Johns Hopkins University Medicine Interview Questions

Past Interview Questions & Tips

Johns Hopkins Medicine Interview Format

Johns Hopkins conducts 2 one-on-one open-file interviews with members of the admissions committee. The interview typically lasts for 30-45 minutes. Applicants may also request to get the interview via Skype -under approval of the Assistant Dean for Admissions- if they are out of the country. The school does not state that online interviews are otherwise offered.

Based on applicants’ experience, there is a big focus on specific activities from their applications, their enthusiasm for Johns Hopkins and medicine, and common medical school interview questions.

JHU’s interviews aims to assess the candidate’s strengths and weaknesses in:

  • Problem-solving skills
  • Motivation and commitment to medicine
  • Teamwork
  • Interpersonal skills
  • Academic readiness

Key Dates

Interviews generally take place between late August and late February each year.

Johns Hopkins Medicine Key Application & Interview Statistics

Overall Success Rate (Total Applicants : Total Spaces)
Percentage of Candidates Interviewed
Interviewee Success Rate

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Johns Hopkins University Medicine Past MMI Stations & Interview Questions

​Teamwork Tasks             

  • What previous experience do you have working in teams?
  • What pillars do you think a strong team should have?
  • What was your role in your last extracurricular activity?

Motivation and Insight into Medicine      

  • Why are you applying to Hopkins?
  • What do you think about Hopkins’ medical community?
  • Why did you decide to study medicine?
  • When was the first time you realized you wanted to be a doctor?
  • What do you think a doctor’s role in supporting their patient is?
  • What challenges do you expect to face while pursuing medicine? 
  • What medical speciality appeals to you the most?
  • What issues do you think are the most pressing in the medical industry today?
  • Describe a time you have shadowed a doctor or came in contact with patients.
  • How did your undergrad education help you as a physician?

Ethical Dilemmas             

  • Ethically speaking, what are the concerns of prescribing a homeless man medication?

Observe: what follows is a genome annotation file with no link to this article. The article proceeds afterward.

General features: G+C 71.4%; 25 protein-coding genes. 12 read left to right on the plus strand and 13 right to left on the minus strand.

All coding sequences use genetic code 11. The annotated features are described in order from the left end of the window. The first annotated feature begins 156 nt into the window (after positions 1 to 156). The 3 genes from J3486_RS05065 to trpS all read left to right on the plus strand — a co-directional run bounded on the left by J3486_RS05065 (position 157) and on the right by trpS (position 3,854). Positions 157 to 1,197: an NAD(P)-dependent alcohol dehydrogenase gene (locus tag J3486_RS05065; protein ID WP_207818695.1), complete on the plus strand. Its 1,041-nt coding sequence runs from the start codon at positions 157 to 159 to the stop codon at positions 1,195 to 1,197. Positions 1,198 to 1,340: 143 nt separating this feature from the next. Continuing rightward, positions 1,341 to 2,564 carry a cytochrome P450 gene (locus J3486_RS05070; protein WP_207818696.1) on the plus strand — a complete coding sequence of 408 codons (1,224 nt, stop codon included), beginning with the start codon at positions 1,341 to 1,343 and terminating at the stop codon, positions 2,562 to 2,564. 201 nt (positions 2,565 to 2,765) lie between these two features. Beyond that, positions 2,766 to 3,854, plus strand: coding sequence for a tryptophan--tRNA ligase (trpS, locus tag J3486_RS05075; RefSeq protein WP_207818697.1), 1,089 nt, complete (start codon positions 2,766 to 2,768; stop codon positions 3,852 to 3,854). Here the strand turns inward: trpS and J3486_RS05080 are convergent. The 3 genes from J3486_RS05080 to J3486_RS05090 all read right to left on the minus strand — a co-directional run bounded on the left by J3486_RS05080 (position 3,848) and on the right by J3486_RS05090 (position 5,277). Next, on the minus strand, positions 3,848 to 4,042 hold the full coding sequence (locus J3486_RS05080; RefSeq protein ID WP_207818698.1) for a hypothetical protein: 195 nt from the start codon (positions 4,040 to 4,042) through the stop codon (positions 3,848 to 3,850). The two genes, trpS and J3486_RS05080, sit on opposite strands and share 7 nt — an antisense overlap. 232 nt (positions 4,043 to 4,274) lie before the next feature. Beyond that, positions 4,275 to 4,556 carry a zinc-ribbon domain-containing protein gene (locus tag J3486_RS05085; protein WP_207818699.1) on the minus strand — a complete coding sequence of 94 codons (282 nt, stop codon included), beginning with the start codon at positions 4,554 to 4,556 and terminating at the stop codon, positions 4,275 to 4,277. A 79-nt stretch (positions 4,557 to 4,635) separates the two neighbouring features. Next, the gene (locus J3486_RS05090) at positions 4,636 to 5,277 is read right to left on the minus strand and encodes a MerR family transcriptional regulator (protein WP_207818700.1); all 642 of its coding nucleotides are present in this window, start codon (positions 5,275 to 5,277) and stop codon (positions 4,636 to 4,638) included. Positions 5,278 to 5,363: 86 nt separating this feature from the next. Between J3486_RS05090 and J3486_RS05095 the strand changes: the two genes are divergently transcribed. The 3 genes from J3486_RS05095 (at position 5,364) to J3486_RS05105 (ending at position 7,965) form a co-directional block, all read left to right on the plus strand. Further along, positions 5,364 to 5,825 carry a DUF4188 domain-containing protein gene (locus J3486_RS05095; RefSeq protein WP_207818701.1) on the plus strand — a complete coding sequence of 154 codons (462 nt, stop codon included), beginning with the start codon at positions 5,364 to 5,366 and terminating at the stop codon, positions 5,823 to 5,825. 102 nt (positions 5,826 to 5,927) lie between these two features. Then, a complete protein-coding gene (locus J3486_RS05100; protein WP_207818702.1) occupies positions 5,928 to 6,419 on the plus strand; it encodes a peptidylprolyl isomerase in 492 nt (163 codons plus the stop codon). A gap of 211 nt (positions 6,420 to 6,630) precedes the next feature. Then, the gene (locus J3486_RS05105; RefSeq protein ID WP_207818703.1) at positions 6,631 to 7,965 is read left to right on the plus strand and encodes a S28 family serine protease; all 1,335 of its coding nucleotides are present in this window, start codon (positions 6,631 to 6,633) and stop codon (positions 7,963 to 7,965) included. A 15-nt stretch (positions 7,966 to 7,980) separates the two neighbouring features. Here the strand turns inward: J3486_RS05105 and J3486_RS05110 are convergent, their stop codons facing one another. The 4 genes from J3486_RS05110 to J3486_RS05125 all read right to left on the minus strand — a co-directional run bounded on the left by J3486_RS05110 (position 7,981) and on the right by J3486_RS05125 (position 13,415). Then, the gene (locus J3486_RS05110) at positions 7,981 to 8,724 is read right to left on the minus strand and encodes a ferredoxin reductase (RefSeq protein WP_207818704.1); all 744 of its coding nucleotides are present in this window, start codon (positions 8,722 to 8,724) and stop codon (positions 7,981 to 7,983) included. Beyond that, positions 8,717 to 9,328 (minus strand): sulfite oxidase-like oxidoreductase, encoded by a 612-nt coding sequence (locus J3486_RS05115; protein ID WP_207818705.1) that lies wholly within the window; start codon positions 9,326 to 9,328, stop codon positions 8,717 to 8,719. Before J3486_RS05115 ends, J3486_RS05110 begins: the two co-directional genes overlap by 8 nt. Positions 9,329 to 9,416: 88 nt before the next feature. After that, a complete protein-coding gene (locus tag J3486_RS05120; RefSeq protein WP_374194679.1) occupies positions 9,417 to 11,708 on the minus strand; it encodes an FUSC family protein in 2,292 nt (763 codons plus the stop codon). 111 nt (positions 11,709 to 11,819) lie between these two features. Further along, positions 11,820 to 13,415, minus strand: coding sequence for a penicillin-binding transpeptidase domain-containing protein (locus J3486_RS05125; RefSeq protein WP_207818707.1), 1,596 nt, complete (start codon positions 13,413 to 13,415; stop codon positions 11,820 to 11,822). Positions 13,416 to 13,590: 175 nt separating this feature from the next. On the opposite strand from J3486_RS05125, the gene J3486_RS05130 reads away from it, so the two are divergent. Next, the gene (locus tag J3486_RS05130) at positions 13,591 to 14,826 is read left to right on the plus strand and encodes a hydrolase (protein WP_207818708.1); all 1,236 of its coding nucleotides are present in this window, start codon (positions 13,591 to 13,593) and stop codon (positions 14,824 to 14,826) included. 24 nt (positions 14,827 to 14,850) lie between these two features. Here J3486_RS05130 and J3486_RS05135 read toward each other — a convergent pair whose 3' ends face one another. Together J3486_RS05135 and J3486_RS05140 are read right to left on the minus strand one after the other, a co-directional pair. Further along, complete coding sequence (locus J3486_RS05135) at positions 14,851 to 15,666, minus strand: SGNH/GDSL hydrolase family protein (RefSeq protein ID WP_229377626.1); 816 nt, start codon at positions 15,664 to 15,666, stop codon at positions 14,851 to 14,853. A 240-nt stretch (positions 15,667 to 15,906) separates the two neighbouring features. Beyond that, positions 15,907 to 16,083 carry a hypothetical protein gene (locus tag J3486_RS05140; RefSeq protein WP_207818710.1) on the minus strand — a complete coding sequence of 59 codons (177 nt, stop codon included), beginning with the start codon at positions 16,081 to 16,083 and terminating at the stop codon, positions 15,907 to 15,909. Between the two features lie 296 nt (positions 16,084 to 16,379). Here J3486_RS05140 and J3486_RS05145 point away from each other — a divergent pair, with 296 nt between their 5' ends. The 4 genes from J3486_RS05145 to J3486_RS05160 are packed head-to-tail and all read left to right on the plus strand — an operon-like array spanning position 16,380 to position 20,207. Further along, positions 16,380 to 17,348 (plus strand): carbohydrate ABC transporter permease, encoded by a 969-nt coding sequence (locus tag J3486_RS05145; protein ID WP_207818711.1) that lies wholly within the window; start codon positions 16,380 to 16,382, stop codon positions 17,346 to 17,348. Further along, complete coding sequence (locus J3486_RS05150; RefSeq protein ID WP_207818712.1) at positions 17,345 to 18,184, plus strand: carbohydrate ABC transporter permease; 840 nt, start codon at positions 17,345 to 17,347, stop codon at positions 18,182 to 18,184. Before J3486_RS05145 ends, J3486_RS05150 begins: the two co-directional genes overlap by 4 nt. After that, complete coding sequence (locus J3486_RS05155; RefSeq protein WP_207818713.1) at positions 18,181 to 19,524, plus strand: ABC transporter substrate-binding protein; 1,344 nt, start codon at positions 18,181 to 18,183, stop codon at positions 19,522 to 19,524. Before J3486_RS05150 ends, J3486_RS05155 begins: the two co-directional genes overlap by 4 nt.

Prioritisation Tasks         

  • What is your plan if you are not accepted into medical school this year?
  • How would you cope with stress during your medical studies?
  • How do you manage to find time for your personal life?

Scientific/Medical Topics             

  • How would you perform end-of-life care?
  • How would you treat an addicted patient?
  • What do you think the root cause of condition X (an interest) is?
  • How would you deal with outpatients?

MMI Sales Pitch Station

  • What would you contribute to Johns Hopkins if accepted?

Case/Article Reviews     

  • Do you think that the media coverage of the crime situation in Baltimore is a detractor?

Observation Tasks

  • What is a mistake you have made? And what did you learn from it?
  • What was a situation where you have experienced being a minority?
  • Coming to Baltimore, what do you think you would change in your lifestyle?
  • Where have you excelled, and where could you improve in your previous academic journey?
  • What are three situations that describe your life?

Data Analysis     

  • What is your financial plan for to cover your tuition costs at Johns Hopkins University as a medical student?

Communication Stations              

  • How can you come to a shared ground with a person with whom you have different views?
  • Tell us about a life challenge you have encountered
  • In your application, you mentioned “….”, would you explain this further?

Johns Hopkins Medicine Interview Questions and Answers

Why do you want to study Medicine at Johns Hopkins School of Medicine?